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In re Suhey G.

California Court of Appeals, Second District, Third Division

November 21, 2013

In re SUHEY G., A Person Coming Under the Juvenile Court Law. THE SUPERIOR COURT OF LOS ANGELES COUNTY, Respondent LOS ANGELES DEPARTMENT OF CHILDREN AND FAMILY SERVICES, Real Party in Interest.

ORIGINAL PROCEEDINGS in mandate. Los Angeles County Super. Ct. No. CK92510, Debra L. Losnick, Juvenile Court Referee. (Pursuant to Cal. Const., art. VI, § 21.)

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COUNSEL

Los Angeles Dependency Lawyers, Law Office of Marlene Furth, Danielle Butler Vappie and Diane Nicola, for Petitioner.

John F. Krattli, County Counsel, James M. Owens, Assistant County Counsel, and Aileen Wong, Deputy County Counsel, for Real Party in Interest.

OPINION

CROSKEY, Acting P. J.

INTRODUCTION

By petition for an extraordinary writ, Esteban G. (father) asks us to vacate the trial court’s order (1) for an evaluation of him under the Interstate Compact on the Placement of Children (ICPC; Fam. Code, § 7900 et seq.) and (2) setting a selection and implementation hearing pursuant to Welfare and Institutions Code[1] section 366.26[2] as to his daughter, five year old Suhey G. (Suhey). Father contends that the court abused its discretion in ordering an ICPC evaluation because the ICPC does not apply to out-of-state placements with a parent. Father further contends that the court erred in setting a section 366.26 hearing without requiring the Los Angeles County Department of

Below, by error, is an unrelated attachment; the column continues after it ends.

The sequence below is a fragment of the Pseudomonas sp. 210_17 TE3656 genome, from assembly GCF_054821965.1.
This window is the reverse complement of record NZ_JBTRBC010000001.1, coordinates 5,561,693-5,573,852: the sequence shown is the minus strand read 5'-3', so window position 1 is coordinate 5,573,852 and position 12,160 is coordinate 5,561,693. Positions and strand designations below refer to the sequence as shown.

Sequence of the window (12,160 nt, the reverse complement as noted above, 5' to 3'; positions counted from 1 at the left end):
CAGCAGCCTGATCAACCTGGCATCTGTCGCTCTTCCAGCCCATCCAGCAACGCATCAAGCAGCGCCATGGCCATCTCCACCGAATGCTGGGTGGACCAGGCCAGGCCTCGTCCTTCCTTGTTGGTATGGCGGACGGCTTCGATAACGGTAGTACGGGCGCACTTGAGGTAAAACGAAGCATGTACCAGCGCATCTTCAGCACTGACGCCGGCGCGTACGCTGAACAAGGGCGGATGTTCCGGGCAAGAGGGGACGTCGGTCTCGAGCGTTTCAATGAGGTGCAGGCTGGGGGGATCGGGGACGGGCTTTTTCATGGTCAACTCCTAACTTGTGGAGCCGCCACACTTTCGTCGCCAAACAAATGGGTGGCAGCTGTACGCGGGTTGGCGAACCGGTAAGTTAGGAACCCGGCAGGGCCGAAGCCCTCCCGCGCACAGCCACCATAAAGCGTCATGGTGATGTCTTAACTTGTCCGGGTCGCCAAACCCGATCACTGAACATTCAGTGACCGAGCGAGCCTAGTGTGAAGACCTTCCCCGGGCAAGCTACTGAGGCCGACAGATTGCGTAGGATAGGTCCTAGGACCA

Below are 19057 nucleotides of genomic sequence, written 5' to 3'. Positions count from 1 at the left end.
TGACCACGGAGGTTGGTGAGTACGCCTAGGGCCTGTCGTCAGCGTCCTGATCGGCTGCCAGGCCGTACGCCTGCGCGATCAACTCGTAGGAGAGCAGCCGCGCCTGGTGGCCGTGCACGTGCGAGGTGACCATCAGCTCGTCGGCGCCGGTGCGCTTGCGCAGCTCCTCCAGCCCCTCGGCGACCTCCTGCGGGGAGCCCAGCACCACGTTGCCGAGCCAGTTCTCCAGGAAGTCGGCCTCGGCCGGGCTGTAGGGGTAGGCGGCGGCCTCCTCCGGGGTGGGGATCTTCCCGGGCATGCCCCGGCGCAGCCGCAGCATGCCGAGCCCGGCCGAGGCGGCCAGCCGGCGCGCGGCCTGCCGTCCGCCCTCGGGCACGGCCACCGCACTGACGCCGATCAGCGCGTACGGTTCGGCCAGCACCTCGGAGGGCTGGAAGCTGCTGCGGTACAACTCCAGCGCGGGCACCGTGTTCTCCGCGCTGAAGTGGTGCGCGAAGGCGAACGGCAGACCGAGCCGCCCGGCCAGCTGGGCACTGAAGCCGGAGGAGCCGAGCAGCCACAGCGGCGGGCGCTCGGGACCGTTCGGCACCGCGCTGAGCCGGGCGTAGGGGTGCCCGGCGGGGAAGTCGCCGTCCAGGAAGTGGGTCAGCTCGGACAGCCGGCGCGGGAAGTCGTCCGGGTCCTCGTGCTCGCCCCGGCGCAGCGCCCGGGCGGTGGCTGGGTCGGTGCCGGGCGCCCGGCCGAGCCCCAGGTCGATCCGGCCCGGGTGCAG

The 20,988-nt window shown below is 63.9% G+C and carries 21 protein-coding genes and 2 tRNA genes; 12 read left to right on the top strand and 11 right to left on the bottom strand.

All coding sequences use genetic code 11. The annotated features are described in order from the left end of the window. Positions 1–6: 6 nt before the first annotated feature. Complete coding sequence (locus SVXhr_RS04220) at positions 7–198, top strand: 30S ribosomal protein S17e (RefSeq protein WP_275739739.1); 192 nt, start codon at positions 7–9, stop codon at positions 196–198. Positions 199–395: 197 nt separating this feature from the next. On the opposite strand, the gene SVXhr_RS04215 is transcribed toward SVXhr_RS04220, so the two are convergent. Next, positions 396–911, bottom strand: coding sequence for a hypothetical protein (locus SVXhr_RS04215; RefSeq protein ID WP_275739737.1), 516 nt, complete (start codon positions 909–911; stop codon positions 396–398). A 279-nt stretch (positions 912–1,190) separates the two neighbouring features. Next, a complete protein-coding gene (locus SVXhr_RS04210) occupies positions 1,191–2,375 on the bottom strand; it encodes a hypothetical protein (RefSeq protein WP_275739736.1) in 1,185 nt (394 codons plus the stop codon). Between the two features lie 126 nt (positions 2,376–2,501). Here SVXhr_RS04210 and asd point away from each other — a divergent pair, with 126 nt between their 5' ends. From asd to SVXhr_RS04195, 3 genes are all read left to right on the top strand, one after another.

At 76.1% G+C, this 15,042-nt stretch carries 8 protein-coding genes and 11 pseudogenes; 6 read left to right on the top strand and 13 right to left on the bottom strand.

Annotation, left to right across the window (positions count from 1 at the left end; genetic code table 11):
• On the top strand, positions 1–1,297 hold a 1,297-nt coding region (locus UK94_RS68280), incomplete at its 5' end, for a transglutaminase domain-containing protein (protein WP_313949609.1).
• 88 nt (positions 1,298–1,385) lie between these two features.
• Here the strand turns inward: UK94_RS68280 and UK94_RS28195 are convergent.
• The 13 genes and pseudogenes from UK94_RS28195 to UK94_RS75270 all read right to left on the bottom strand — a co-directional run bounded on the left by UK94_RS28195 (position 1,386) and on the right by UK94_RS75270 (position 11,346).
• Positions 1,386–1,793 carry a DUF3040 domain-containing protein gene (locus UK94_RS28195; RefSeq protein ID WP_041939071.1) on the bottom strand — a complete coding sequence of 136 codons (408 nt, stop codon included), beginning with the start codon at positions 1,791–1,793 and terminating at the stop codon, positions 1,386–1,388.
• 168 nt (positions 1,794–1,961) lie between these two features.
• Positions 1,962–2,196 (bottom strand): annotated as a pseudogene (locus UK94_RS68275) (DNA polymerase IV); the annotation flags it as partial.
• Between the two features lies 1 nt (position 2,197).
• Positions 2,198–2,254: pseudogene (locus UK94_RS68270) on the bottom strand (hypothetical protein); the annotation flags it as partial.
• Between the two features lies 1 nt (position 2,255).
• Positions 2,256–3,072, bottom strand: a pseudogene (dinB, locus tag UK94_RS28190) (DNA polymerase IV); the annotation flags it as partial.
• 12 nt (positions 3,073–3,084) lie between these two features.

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Children and Family Services (Department) to show that placement of Suhey with father would be detrimental to her under section 361.2.[3]

We issued a stay of the section 366.26 hearing and an order to show cause and the Department responded. We have reviewed the petition on the merits and conclude that the court erred to the extent it set a section 366.26 hearing and denied father a fair opportunity to present his case for relief under section 361.2.[4] The petition, however, will be denied as to father’s objection to the trial court’s order for an ICPC evaluation on the ground that the trial court did not abuse its discretion in ordering such an evaluation.

FACTUAL AND PROCEDURAL BACKGROUND[5]

On March 12, 2012, the Department filed a petition alleging, among other things, that (1) Suhey had been physically abused by her mother, Brenda L. (mother), (2) mother abused methamphetamine, and (3) Suhey and her infant brother[6] had been exposed to violent conduct between mother and mother’s male companion. Although the Department possessed county records indicating that father’s last known address was in the state of Idaho, the Department served father with notice of the detention hearing at his last known street address in “Idaho, California.”[7] At the detention hearing, the Department reported that father’s “whereabouts were unknown.” The court found that father was Suhey’s presumed father and ordered the Department to present evidence of due diligence in its attempts to locate father. The children were ordered detained and were placed in the home of their maternal aunt (maternal aunt). The Department was ordered to provide mother with family reunification services.